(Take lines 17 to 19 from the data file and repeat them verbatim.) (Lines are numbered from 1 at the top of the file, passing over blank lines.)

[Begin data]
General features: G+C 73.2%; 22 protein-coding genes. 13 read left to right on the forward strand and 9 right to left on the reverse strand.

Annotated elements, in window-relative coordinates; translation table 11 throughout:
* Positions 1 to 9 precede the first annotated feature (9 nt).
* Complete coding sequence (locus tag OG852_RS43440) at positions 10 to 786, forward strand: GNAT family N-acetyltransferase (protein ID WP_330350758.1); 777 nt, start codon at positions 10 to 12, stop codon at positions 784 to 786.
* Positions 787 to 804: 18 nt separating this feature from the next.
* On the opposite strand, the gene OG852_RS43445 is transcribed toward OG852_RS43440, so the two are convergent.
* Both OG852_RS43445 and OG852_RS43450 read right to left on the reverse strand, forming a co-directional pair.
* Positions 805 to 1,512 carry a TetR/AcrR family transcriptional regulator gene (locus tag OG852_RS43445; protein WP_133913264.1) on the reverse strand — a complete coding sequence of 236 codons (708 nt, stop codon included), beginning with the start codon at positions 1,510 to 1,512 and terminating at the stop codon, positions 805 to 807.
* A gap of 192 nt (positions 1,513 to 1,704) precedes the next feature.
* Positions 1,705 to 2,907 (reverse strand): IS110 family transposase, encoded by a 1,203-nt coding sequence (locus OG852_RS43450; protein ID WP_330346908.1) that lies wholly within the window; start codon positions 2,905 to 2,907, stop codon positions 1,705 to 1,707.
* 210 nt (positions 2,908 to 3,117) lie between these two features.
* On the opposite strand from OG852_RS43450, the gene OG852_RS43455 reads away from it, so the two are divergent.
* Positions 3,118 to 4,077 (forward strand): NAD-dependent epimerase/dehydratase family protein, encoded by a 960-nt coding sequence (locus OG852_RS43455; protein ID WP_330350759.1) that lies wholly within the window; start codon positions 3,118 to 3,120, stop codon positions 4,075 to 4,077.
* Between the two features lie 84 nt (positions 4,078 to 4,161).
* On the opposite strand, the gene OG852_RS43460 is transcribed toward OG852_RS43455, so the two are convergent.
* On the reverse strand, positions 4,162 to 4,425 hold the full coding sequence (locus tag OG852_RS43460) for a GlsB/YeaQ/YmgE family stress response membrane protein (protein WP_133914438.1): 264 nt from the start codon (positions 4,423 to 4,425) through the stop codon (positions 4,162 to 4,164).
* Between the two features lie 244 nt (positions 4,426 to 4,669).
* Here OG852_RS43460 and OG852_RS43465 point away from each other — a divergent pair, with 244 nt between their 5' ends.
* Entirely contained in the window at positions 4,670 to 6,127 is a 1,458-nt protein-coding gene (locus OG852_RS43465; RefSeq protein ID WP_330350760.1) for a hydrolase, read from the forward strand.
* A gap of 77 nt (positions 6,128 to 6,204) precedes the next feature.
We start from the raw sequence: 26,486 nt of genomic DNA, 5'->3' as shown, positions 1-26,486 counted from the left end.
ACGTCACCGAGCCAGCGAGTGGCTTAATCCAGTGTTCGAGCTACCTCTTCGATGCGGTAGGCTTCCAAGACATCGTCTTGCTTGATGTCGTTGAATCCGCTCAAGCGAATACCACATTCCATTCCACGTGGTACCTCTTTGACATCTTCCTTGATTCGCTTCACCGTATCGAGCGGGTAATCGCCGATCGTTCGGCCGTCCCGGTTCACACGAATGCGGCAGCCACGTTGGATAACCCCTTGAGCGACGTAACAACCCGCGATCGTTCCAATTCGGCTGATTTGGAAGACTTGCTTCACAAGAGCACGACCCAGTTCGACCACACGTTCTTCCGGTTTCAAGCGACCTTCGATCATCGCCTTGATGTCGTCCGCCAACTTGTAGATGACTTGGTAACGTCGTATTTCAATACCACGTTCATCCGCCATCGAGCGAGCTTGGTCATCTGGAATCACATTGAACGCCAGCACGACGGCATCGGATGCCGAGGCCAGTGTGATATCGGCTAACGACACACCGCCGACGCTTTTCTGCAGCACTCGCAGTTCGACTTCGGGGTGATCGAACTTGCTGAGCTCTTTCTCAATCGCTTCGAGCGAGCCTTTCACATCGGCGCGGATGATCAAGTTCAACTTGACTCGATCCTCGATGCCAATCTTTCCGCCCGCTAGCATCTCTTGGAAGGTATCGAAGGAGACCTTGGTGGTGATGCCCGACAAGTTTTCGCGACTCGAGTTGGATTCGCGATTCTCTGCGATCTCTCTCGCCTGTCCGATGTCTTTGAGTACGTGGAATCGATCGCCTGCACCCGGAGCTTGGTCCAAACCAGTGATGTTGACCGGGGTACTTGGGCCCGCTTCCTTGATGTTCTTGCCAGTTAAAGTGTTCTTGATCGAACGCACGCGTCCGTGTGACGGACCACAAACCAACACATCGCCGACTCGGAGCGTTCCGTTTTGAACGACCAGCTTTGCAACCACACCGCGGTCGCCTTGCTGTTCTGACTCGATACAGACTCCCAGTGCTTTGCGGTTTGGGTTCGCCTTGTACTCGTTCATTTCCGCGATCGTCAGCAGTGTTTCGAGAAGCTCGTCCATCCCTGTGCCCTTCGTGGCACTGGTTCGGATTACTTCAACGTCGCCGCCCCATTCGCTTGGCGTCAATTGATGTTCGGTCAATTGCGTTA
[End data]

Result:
* Between the two features lie 244 nt (positions 4,426 to 4,669).
* Here OG852_RS43460 and OG852_RS43465 point away from each other — a divergent pair, with 244 nt between their 5' ends.
* Entirely contained in the window at positions 4,670 to 6,127 is a 1,458-nt protein-coding gene (locus OG852_RS43465; RefSeq protein ID WP_330350760.1) for a hydrolase, read from the forward strand.